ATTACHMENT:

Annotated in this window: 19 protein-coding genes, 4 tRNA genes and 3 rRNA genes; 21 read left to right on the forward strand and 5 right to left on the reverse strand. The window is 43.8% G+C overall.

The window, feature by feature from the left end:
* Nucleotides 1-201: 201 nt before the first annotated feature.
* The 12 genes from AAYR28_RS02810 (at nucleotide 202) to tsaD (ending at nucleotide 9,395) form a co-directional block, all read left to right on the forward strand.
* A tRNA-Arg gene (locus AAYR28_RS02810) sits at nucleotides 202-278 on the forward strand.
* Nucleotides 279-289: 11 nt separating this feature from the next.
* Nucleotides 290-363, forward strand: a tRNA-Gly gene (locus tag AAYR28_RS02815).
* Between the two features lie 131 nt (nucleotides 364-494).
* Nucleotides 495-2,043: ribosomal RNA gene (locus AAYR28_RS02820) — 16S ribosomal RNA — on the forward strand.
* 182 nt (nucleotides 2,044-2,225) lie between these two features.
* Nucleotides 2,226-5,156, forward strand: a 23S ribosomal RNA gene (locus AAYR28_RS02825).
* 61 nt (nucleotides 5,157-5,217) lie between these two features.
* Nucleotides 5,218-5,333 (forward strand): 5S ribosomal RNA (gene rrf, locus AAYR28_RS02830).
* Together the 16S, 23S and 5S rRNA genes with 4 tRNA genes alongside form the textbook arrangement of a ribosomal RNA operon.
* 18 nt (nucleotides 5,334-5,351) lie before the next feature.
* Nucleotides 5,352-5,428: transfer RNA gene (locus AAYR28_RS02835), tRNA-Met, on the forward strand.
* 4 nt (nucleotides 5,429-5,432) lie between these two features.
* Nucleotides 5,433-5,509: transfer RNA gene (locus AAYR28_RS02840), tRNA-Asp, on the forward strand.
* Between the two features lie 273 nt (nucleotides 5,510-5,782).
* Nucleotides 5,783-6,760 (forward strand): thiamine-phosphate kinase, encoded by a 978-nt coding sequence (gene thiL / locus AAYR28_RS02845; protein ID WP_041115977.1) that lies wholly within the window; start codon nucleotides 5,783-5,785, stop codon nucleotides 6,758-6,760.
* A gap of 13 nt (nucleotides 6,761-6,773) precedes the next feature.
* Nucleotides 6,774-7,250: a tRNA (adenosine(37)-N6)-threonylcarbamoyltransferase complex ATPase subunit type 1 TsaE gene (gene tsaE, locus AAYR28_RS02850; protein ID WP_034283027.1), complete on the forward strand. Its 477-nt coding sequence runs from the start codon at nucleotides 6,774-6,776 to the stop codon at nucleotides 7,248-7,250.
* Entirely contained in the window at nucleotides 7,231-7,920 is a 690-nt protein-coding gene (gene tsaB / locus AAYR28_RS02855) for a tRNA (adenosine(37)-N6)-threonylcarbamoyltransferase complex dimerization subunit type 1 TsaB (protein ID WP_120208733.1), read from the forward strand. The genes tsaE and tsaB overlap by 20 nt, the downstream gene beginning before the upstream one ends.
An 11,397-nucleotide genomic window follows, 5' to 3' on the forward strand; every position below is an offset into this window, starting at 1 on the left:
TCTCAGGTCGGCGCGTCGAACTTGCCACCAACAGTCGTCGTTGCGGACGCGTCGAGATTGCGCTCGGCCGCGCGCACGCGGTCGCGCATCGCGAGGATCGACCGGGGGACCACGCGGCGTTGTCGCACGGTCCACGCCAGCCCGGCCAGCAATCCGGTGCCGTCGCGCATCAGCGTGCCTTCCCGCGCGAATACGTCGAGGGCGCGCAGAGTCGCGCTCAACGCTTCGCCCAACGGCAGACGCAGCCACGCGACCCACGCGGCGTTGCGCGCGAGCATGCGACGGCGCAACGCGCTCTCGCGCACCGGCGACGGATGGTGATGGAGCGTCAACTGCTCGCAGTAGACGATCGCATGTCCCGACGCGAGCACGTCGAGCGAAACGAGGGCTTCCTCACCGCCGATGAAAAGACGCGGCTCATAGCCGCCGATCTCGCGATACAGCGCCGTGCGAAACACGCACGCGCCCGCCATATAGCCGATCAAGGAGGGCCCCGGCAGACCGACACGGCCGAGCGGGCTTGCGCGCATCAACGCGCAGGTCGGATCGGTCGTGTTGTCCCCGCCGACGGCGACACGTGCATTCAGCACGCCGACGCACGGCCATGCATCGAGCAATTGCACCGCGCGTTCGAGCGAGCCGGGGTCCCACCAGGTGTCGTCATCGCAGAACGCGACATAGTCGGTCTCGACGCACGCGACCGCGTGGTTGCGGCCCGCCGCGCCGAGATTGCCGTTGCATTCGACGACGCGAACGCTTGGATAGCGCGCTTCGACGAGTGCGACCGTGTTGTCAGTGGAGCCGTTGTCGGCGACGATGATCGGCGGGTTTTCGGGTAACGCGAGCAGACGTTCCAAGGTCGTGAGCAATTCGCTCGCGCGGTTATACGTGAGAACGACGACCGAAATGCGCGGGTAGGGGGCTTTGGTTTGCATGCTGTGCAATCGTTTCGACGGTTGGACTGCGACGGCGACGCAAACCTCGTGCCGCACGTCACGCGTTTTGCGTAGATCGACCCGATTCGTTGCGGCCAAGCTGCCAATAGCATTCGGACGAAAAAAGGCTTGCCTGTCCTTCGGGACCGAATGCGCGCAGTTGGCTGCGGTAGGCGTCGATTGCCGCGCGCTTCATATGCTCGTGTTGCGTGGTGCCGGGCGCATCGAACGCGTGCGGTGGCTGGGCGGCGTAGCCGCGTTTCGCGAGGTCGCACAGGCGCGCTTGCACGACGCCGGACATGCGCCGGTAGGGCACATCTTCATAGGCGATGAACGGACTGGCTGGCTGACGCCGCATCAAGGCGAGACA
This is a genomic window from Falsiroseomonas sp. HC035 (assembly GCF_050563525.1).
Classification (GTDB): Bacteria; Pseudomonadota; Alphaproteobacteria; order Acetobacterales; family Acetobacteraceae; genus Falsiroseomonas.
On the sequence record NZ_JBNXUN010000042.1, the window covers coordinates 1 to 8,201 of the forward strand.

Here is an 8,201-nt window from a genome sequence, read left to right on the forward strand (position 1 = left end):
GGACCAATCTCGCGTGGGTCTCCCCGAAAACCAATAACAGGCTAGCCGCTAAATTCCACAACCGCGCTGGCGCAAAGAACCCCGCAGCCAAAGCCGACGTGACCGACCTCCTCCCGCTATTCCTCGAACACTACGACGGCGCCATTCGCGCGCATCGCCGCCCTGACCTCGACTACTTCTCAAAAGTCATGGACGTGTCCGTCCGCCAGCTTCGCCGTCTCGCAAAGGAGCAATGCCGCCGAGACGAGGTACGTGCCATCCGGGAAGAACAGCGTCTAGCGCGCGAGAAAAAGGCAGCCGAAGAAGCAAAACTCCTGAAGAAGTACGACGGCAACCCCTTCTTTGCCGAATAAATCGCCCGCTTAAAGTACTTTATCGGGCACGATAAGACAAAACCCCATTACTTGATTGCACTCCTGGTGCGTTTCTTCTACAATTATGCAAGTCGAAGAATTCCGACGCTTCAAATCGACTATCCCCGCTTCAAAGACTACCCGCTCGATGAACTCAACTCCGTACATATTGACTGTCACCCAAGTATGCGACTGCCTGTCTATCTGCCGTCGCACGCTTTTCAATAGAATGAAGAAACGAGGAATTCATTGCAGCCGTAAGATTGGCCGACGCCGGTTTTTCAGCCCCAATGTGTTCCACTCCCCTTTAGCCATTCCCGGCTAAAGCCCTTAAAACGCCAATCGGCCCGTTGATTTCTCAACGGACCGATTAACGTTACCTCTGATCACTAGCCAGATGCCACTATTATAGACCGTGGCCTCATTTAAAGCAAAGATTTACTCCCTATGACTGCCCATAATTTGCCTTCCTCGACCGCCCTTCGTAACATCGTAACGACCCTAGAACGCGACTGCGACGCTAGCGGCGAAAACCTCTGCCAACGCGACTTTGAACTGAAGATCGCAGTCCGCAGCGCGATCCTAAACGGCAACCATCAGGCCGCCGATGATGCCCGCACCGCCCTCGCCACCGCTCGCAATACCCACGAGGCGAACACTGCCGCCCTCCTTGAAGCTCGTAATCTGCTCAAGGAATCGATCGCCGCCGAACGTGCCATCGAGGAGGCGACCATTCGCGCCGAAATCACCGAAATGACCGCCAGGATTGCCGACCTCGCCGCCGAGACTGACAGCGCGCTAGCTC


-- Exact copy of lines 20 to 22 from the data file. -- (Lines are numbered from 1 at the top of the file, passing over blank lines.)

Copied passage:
* Nucleotides 5,783-6,760 (forward strand): thiamine-phosphate kinase, encoded by a 978-nt coding sequence (gene thiL / locus AAYR28_RS02845; protein ID WP_041115977.1) that lies wholly within the window; start codon nucleotides 5,783-5,785, stop codon nucleotides 6,758-6,760.
* A gap of 13 nt (nucleotides 6,761-6,773) precedes the next feature.
* Nucleotides 6,774-7,250: a tRNA (adenosine(37)-N6)-threonylcarbamoyltransferase complex ATPase subunit type 1 TsaE gene (gene tsaE, locus AAYR28_RS02850; protein ID WP_034283027.1), complete on the forward strand. Its 477-nt coding sequence runs from the start codon at nucleotides 6,774-6,776 to the stop codon at nucleotides 7,248-7,250.